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What Causes Multiple Sclerosis?

By Patricia Schumacher, 9:00 am on

Multiple sclerosis is one of those diseases most people don’t associate with the senior population since most people are diagnosed before 50. In reality, there’s still a small percentage of people who are diagnosed with MS in their golden years. It’s not uncommon for concerned or curious family members to ask Rhode Island senior care providers about the causes, symptoms, or treatments for various diseases. So today, we’ve decided to use this blog to explore the causes, or lack there of, of multiple sclerosis.

Although researchers have narrowed down how multiple sclerosis works, why the disease occurs is still the subject of intensive studies.  Researchers are focused in three general areas to discover this answer: immunology, the science of the body’s immune system; epidemiology, the study of patterns of disease in a population; and genetics.  Researchers are also studying specific infectious agents to determine if they may have a role in the onset of MS.

Scientists have disproved many theories of MS causation.  As summarized by the National Multiple Sclerosis Society, research has disproved conclusively the myths that MS is caused by living with a dog or other small pet, having allergies, exposure to heavy metals, consuming the artificial sweetener Aspartame, or experiencing physical trauma. Additionally, there is no clear evidence of clusters (the perception that a very high numbers of cases of MS in a specific location or time period) existing for a particular reason, though researchers continue to assess this possibility.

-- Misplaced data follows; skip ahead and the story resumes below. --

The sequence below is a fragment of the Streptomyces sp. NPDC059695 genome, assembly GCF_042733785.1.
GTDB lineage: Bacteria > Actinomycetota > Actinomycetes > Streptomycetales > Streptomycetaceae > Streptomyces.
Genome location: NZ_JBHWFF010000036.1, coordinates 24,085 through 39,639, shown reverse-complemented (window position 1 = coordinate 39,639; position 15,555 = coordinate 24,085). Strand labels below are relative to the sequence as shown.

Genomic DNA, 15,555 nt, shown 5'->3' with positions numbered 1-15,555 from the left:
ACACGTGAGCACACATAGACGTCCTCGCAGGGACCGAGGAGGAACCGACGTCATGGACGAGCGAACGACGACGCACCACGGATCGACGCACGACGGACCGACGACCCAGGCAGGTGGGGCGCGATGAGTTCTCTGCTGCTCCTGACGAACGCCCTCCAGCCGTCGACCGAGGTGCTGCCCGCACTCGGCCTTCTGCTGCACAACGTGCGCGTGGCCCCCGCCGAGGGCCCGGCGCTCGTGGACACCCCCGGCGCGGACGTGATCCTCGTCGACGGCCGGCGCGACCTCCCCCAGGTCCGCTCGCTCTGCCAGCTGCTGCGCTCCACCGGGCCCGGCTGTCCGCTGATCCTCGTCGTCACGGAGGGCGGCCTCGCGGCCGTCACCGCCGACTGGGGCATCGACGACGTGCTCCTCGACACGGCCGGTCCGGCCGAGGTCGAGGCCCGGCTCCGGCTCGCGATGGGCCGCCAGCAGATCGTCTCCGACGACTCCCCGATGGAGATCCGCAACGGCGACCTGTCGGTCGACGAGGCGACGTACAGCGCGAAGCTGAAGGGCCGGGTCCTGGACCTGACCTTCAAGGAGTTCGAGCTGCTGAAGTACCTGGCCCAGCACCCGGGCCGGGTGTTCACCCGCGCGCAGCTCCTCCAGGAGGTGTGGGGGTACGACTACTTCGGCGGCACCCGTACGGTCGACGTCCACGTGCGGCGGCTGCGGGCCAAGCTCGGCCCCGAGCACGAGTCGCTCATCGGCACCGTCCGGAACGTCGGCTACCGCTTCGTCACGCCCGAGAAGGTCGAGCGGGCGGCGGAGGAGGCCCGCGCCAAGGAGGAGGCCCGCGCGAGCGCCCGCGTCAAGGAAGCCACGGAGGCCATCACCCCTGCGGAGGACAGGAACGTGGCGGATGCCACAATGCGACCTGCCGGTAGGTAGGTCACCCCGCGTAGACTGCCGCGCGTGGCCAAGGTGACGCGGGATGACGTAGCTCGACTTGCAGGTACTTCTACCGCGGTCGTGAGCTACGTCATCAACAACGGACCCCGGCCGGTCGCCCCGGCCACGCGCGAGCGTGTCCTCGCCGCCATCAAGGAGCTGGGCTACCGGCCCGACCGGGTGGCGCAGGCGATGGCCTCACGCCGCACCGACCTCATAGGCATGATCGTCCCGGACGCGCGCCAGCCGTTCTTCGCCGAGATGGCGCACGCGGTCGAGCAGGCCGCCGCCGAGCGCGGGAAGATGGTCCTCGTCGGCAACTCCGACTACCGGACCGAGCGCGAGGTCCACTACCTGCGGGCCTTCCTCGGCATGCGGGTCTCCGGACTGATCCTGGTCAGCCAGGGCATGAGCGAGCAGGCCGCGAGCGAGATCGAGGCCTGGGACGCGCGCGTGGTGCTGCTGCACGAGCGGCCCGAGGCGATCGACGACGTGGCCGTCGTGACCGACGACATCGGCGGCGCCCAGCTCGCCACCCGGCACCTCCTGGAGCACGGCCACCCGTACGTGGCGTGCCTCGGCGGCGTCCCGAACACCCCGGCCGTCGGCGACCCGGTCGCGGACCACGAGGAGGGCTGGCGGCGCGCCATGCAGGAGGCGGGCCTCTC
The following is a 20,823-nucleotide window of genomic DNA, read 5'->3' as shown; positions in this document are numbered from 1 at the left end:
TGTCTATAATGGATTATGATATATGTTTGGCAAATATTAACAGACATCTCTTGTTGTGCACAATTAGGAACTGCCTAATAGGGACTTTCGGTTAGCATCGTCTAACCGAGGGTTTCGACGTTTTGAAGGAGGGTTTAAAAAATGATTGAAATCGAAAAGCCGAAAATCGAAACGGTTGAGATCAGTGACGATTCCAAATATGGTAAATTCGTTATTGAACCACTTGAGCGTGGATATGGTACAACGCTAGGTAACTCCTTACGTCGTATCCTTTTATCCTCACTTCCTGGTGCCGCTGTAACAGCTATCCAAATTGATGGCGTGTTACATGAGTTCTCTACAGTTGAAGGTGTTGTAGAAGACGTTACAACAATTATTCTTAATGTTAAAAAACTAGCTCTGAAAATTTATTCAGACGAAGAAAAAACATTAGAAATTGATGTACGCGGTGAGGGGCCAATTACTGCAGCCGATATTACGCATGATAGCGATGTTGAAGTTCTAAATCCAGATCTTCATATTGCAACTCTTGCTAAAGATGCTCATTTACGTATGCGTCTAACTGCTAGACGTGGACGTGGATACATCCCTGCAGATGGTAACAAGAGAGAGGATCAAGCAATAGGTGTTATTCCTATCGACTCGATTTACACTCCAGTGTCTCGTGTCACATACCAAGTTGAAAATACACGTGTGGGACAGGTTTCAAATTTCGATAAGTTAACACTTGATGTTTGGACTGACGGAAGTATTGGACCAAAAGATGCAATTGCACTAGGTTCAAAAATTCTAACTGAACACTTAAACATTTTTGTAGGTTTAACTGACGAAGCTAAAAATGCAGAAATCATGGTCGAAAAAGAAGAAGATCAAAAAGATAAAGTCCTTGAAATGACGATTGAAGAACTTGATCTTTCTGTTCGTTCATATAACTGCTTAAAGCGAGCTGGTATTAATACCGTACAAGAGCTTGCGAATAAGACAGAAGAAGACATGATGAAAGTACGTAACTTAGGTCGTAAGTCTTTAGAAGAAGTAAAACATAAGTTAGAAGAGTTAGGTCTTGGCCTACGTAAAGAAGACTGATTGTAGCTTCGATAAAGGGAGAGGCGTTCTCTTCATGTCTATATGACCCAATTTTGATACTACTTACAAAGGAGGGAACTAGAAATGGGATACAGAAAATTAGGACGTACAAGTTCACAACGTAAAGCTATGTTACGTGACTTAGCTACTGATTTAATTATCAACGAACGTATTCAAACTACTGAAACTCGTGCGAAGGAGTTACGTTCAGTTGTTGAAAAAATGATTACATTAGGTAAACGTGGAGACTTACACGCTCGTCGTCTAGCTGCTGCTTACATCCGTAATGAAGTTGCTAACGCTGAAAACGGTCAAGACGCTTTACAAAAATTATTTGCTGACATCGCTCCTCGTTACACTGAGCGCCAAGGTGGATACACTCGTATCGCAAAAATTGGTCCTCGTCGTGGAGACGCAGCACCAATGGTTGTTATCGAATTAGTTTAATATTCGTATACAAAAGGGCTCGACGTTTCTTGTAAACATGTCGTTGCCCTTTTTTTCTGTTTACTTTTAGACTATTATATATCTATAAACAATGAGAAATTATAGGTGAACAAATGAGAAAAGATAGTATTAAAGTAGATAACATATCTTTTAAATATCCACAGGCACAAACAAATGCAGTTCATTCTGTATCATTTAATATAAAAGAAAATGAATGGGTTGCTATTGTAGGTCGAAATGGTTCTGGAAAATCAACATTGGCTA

There is some evidence that there may be a role of a virus in MS.  A specific virus (or viruses) has not been identified and researchers need to determine if a virus does not just exist alongside the disease but actually causes it. Some viruses receiving intensive study are the Epstein-Barr virus (EBV; mononucleosis), human herpes virus 6 (HHV-6), measles, canine distemper, and Chlamydia pneumonia.  The research on these viruses is multifaceted, looking at a number of interrelated factors.  For example, current or previous smokers with the highest levels of EBV antibodies were 70 percent more likely to develop MS than those with neither risk factor.

Epidemiologists are studying how variations in geography, demographics (age, gender, ethnicity, etc.), genetics, infectious diseases, and migration patterns may relate to MS.  One clear pattern that has been observed is that the farther away one lives from the equator, the higher the risk of MS.  This has lead researchers to focus on the possible role of vitamin D deficiency, as those with more exposure to the sun in equatorial regions have higher vitamin D levels.  Smoking also has a strong link to the disease and researchers have established that quitting smoking can slow its progression.

Geneticists have established that MS is not hereditary, however, they are looking into the relationship between genetic make-up and the onset of the disease and its progression.  For example, they are researching if one’s genetic make-up predisposes a person to acquiring the disease if exposed to a specific virus or environmental factor.

One of the best ways to prevent any disease is through a healthy lifestyle. At Home Care Assistance of Rhode Island, all of our care plans include the use of our Balanced Care Method, designed to promote wellbeing through diet, exercise, social stimulation, and a sense of purpose. To learn more about BCM or to find out how live-in or hourly care in Rhode Island can help your loved one maintain a high quality life, please call (401) 284-0979 and speak with a friendly Care Manger today.